- After the birding excitement of April and May, June
may be a letdown. During June and July, concentrate on
observing courtship and nesting behavior of resident
species in a variety of habitats. Birders who have
participated in any breeding bird atlas field work are
attuned to activities that signal courtship,
establishment of territory, nest building, or the
presence of young. Understanding that behavior adds an
extra dimension to birding during the late spring and
- Many residents sing vigorously when establishing and
maintaining territories. Use this period to learn new
songs and calls. Few people have the ability to hear
numerous bird songs and commit them to memory quickly.
For most birders, it is a process that takes time and
frequent repetition. Start with those species seen and
heard frequently. Knowing the more common songs and
variations will provide a solid base on which to
build—and it will save many a frustrating search for a
mystery songster. For the early riser, hearing the "dawn
chorus" (a period of intense singing as birds awaken) can
be an exciting experience. When trying to learn a new
song, however, it may actually be more useful to go
afield a little later in the morning so there are fewer
- If bird feeders are filled during the summer, adults
will bring their young. Watching juveniles acquire flying
and feeding skills can be a source of enjoyment. Summer
feeding is not necessary; moving or dripping water is another
magnet for most birds.
- Heron and egret dispersal from their breeding grounds
rises this month and continues through the summer. Watch
for these long-legged waders at lakes, reservoirs, and
- Sometimes Ospreys may be seen all summer in the
vicinity of lakes and reservoirs. There are a very few
nesting records from Triadelphia Reservoir (Montgomery
County side) dating from a time when WSSC had erected two
platforms—which are long gone. No other Osprey
nesting in this part of the Piedmont has been verified.
- A decade or two ago any sighting of a Bald Eagle in the
county was noteworthy. Fortunately, the situation has changed.
A sighting can still be breathtaking, but the
species' presence here is no longer highly unusual. These
majestic birds are not just being reported from
Triadelphia Reservoir where there has been an active nest
for more than a decade, or from Duckett Reservoir, where
there has also been an active nest for several years, but
from many parts of Howard County. In 2006, a third active
nest was verified on private property in the
north-central part of the county. During the most recent
breeding bird atlas field work, eagle breeding was
confirmed just east of the Patapsco River which means
birds also drift into the county from that direction.
Observing a Bald Eagle almost anywhere in the county has
now become a possibility. During the late fall, migrants
join the residents; some stay the winter if the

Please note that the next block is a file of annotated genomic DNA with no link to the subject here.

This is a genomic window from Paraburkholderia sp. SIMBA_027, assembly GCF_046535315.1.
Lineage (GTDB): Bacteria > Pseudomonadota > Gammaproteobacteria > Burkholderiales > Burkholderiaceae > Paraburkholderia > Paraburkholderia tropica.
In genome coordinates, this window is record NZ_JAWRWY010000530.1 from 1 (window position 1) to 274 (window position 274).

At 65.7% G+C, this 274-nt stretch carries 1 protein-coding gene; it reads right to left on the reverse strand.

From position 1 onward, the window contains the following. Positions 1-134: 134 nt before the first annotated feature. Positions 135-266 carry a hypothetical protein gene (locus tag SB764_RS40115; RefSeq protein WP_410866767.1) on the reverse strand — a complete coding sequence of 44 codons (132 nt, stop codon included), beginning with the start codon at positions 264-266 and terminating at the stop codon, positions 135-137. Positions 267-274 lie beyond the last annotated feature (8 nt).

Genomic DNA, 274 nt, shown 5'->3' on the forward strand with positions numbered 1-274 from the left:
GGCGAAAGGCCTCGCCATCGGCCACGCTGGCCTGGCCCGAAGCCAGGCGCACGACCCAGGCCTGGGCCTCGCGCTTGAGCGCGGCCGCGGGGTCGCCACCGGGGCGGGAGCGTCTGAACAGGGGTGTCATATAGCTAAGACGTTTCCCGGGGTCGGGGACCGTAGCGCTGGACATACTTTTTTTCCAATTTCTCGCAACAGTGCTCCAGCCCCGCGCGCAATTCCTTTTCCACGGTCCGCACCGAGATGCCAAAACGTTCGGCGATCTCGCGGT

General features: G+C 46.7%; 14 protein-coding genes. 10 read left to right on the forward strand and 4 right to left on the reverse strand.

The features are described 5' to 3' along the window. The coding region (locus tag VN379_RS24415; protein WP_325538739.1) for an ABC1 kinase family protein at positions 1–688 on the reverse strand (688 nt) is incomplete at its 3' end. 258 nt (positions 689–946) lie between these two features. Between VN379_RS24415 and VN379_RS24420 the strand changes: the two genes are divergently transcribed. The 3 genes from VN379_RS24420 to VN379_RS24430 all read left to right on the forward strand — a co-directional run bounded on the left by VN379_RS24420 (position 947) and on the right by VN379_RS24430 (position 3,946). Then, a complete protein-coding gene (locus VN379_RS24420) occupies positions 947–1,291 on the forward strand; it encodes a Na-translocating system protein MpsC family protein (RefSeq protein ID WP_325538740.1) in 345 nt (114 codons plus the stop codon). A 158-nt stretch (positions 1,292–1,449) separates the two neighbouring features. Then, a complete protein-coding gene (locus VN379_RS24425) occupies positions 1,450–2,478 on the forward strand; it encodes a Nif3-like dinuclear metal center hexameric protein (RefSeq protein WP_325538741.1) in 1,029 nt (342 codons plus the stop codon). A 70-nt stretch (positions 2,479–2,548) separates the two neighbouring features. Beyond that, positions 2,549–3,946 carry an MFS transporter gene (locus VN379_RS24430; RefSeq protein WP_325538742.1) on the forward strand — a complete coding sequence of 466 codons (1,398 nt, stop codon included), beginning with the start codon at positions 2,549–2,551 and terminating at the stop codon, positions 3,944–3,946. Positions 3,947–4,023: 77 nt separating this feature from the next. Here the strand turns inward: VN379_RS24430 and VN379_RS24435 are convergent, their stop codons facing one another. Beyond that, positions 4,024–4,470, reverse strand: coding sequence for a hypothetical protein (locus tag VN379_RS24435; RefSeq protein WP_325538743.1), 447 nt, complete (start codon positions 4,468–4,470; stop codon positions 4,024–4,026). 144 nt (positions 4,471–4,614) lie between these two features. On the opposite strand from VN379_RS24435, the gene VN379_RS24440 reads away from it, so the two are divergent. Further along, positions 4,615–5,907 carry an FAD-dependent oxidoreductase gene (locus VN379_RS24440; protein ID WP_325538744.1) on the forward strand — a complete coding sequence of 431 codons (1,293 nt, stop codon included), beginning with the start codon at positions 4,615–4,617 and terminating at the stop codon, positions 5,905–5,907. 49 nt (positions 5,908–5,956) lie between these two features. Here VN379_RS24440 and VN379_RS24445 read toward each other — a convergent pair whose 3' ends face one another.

reservoirs do not freeze completely. Brighton Dam is the
vantage point from which to scan for the Triadelphia
birds. Centennial and the Columbia lakes have
increasingly produced sightings
- Rails are among the most elusive local species. Soras
and Virginia Rails are regular migrants and rare
breeders. Meadowbrook Park has extensive wetland habitat
where rails and bitterns have been seen and heard in
migration. The possibility for breeding at that location
certainly exists. There are also a few breeding Virginia
Rail records at the University of Maryland Central Farm (not
open to the public).
- Willow Flycatchers are still filtering through early
- Boxes for Eastern Bluebirds or other cavity nesters
should be monitored weekly during the entire breeding
season to prevent House Sparrows from nesting.
- It is not always necessary to arise early to enjoy
singing birds. Dusk brings a second period of increased
song. In late May and throughout June, there is little to
rival the melodies of the Wood Thrush and the Veery. Wood
Thrushes utilize both moist floodplains and dry hillside
shrub understories and can be heard in almost any
deciduous forest in the county. They are tolerant of
man's presence in suburban woodlands. Hearing a Veery's
reedy, haunting song at twilight is a greater challenge.
Their presence is limited because they require extensive
tracts of moist forest with a dense shrub layer. Although
some northern portions of Patapsco Valley State Park
still have nesting birds, a consistent location is the
Middle Patuxent Environmental Area. Deer control, which
is allowing some regrowth of the shrub layer, has
probably saved them as a breeding species there.
- Northern Mockingbirds continue singing at night. Note
how many songs of local breeding birds are incorporated
into the repertoire of the neighborhood mocker.
- Occasionally, a warbler is still passing through
during the first week of June. It is likely to be one of
the late migrating species such as Bay-breasted,
Blackpoll, Mourning, or American Redstart.
- June has produced few county rarities, but a late
migrant or a wandering waterbird is always a possibility.